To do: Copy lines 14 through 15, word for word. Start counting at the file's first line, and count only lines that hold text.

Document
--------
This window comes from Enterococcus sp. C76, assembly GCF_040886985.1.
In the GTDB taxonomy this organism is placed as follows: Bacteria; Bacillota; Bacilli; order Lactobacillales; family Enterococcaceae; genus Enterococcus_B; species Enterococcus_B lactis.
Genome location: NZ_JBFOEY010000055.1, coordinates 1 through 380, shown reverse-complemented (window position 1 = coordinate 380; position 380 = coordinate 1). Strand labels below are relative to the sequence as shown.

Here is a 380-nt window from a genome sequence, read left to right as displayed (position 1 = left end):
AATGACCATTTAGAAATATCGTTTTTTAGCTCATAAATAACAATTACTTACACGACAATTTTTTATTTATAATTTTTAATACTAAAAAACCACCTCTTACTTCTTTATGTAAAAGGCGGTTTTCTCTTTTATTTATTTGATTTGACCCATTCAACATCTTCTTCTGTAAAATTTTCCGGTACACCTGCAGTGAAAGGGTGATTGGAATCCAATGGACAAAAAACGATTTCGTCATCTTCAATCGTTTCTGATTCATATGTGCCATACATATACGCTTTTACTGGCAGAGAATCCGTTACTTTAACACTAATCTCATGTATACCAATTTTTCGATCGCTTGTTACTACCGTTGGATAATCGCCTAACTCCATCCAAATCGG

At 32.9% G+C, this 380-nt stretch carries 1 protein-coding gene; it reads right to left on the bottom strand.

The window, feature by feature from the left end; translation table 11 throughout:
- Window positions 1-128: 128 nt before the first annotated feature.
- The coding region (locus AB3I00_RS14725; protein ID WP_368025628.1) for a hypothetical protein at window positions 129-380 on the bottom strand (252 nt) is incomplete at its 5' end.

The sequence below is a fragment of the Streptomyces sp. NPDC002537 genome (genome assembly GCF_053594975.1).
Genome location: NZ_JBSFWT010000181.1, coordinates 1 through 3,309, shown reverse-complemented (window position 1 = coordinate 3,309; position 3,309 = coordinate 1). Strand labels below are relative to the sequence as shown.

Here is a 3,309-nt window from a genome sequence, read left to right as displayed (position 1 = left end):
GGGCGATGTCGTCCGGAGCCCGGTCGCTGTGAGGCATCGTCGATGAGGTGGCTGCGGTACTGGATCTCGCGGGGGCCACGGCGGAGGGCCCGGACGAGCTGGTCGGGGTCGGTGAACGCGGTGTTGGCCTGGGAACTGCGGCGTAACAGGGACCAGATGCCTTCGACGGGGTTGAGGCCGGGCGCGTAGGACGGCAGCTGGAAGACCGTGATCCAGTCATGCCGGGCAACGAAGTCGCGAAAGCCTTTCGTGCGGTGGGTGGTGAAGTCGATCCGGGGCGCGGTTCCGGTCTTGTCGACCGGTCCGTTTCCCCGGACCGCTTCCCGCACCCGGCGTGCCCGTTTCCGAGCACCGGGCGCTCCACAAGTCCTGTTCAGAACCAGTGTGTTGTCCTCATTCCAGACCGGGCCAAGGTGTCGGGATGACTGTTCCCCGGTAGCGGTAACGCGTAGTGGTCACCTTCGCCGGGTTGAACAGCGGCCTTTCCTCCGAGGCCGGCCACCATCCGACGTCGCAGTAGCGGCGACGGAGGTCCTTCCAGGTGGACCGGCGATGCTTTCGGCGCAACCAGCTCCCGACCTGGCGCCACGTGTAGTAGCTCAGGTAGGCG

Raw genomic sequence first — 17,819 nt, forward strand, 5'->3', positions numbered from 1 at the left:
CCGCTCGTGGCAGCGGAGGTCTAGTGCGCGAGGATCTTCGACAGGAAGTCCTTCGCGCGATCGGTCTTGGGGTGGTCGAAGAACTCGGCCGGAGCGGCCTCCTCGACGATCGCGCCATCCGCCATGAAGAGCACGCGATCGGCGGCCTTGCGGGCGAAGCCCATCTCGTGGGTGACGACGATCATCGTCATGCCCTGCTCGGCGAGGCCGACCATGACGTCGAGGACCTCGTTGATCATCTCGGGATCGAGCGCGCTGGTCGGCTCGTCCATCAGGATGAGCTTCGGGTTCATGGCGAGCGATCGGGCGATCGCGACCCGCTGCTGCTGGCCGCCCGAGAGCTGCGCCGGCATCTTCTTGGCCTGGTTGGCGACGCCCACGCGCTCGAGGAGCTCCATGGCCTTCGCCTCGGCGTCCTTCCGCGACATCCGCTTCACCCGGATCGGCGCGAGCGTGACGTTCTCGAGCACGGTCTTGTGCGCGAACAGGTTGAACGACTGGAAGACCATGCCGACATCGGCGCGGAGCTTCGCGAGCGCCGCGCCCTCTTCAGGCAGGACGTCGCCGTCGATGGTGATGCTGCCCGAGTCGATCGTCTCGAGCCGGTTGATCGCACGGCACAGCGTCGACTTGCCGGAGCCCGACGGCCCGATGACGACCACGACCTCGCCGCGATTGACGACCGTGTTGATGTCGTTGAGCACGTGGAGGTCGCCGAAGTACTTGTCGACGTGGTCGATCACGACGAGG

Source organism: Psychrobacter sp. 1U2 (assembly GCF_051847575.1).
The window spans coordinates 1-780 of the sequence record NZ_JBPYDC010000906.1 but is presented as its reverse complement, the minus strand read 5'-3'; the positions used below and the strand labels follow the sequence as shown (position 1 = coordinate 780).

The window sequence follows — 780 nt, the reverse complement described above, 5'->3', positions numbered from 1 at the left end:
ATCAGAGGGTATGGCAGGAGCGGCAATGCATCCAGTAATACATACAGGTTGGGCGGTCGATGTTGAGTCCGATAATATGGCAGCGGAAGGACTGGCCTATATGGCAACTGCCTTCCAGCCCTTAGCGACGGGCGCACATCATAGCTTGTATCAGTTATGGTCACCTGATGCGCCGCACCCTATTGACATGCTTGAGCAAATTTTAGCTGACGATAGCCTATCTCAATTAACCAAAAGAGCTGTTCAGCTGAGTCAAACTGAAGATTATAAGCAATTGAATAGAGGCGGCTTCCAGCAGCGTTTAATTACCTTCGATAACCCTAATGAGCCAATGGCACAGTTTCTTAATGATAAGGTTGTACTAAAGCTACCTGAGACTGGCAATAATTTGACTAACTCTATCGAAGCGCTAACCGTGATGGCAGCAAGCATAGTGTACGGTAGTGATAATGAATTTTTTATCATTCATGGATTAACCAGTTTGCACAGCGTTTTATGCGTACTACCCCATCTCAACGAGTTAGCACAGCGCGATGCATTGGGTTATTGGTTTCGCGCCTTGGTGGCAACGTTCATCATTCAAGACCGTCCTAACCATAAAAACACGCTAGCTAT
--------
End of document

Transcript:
Raw genomic sequence first — 17,819 nt, forward strand, 5'->3', positions numbered from 1 at the left:
CCGCTCGTGGCAGCGGAGGTCTAGTGCGCGAGGATCTTCGACAGGAAGTCCTTCGCGCGATCGGTCTTGGGGTGGTCGAAGAACTCGGCCGGAGCGGCCTCCTCGACGATCGCGCCATCCGCCATGAAGAGCACGCGATCGGCGGCCTTGCGGGCGAAGCCCATCTCGTGGGTGACGACGATCATCGTCATGCCCTGCTCGGCGAGGCCGACCATGACGTCGAGGACCTCGTTGATCATCTCGGGATCGAGCGCGCTGGTCGGCTCGTCCATCAGGATGAGCTTCGGGTTCATGGCGAGCGATCGGGCGATCGCGACCCGCTGCTGCTGGCCGCCCGAGAGCTGCGCCGGCATCTTCTTGGCCTGGTTGGCGACGCCCACGCGCTCGAGGAGCTCCATGGCCTTCGCCTCGGCGTCCTTCCGCGACATCCGCTTCACCCGGATCGGCGCGAGCGTGACGTTCTCGAGCACGGTCTTGTGCGCGAACAGGTTGAACGACTGGAAGACCATGCCGACATCGGCGCGGAGCTTCGCGAGCGCCGCGCCCTCTTCAGGCAGGACGTCGCCGTCGATGGTGATGCTGCCCGAGTCGATCGTCTCGAGCCGGTTGATCGCACGGCACAGCGTCGACTTGCCGGAGCCCGACGGCCCGATGACGACCACGACCTCGCCGCGATTGACGACCGTGTTGATGTCGTTGAGCACGTGGAGGTCGCCGAAGTACTTGTCGACGTGGTCGATCACGACGAGG